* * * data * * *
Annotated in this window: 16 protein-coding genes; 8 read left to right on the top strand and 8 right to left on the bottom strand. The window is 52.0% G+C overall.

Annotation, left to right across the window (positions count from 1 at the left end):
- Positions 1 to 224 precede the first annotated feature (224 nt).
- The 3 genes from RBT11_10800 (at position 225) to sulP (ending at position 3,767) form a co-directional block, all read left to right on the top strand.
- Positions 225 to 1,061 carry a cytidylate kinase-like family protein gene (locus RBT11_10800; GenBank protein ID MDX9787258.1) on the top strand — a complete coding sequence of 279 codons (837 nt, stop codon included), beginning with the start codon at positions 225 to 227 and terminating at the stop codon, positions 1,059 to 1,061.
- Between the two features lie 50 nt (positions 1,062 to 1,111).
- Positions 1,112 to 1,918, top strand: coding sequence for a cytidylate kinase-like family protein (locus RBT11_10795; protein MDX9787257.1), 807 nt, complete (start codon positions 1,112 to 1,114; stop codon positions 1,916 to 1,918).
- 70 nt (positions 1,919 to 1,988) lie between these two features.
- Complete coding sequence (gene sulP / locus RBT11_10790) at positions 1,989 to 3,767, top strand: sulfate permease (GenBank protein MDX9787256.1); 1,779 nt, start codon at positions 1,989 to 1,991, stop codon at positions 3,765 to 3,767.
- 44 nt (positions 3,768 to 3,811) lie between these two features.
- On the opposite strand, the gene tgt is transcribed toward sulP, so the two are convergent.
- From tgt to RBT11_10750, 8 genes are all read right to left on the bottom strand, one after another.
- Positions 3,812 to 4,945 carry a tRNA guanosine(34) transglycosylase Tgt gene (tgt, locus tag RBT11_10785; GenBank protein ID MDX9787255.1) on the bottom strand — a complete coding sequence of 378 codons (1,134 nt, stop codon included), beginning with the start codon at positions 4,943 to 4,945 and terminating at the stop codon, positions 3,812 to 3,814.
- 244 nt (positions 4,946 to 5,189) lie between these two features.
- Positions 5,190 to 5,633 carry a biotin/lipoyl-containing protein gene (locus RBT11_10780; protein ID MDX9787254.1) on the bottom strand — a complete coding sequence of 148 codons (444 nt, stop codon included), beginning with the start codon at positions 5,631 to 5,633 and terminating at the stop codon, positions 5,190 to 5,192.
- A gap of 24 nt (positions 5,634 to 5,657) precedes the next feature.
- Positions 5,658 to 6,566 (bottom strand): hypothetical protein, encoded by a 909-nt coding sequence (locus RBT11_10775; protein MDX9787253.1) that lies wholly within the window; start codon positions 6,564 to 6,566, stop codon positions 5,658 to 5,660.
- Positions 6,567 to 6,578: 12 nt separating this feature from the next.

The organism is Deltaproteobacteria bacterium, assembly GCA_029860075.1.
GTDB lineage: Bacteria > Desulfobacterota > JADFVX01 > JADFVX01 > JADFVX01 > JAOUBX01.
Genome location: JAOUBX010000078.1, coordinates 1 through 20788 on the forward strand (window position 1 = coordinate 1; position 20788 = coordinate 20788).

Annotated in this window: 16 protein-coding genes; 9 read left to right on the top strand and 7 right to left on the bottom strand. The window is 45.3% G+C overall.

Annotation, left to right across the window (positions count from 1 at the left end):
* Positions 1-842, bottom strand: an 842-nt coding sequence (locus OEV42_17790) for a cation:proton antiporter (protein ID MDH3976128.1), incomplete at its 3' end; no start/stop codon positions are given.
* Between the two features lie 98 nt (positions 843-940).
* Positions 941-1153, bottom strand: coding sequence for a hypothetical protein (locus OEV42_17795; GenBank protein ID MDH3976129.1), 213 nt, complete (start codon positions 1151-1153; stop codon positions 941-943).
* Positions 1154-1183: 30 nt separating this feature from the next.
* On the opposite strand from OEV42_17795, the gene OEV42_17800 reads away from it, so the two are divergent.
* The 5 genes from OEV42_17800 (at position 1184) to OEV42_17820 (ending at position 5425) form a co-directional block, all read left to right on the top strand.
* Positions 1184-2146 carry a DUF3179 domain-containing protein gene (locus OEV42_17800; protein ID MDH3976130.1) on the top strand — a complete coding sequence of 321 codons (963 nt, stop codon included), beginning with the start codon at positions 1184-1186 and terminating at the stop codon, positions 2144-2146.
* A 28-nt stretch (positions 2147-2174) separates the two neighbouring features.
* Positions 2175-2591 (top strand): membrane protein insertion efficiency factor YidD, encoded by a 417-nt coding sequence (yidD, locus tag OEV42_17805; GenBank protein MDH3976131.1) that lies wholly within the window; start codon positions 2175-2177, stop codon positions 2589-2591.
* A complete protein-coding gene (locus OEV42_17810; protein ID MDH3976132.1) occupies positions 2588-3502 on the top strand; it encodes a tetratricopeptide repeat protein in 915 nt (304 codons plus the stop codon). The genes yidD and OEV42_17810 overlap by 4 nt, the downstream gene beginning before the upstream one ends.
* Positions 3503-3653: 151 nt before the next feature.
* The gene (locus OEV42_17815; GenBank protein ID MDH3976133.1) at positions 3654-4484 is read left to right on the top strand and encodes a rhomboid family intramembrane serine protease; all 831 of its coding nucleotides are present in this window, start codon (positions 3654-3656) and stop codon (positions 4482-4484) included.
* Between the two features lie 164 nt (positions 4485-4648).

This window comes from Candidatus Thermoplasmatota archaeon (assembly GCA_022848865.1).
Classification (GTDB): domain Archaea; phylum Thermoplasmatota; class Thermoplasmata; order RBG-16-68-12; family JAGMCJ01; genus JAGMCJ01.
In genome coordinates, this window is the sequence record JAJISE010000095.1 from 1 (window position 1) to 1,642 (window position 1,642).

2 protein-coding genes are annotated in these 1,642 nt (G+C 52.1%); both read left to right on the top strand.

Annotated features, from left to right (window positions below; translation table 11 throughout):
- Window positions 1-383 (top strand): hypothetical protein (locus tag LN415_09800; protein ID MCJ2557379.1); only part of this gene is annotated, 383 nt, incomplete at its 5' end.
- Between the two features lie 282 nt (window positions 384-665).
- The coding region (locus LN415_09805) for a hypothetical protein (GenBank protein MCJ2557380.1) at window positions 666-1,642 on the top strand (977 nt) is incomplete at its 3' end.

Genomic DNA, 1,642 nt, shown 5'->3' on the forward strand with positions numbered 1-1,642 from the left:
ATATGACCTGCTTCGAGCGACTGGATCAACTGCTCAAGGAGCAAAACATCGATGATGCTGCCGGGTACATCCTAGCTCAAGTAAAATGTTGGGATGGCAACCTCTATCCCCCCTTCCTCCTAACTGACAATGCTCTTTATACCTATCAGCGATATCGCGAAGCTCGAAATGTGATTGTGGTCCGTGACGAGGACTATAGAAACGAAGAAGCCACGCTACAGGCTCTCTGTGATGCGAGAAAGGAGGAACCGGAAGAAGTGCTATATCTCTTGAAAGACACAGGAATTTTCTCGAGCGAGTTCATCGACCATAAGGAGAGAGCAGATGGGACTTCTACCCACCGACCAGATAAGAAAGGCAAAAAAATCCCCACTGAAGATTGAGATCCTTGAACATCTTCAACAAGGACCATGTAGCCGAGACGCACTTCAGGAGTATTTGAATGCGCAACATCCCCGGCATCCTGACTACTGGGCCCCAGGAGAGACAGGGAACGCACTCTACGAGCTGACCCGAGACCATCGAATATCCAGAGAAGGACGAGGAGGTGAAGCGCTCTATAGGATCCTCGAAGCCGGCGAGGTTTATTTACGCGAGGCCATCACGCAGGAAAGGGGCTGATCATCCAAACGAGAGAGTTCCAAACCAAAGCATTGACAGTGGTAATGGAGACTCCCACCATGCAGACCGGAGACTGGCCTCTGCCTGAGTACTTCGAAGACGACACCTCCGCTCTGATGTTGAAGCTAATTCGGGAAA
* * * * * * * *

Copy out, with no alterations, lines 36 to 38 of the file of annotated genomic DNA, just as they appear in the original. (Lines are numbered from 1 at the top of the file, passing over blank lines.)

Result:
* Between the two features lie 164 nt (positions 4485-4648).

This window comes from Candidatus Thermoplasmatota archaeon (assembly GCA_022848865.1).
Classification (GTDB): domain Archaea; phylum Thermoplasmatota; class Thermoplasmata; order RBG-16-68-12; family JAGMCJ01; genus JAGMCJ01.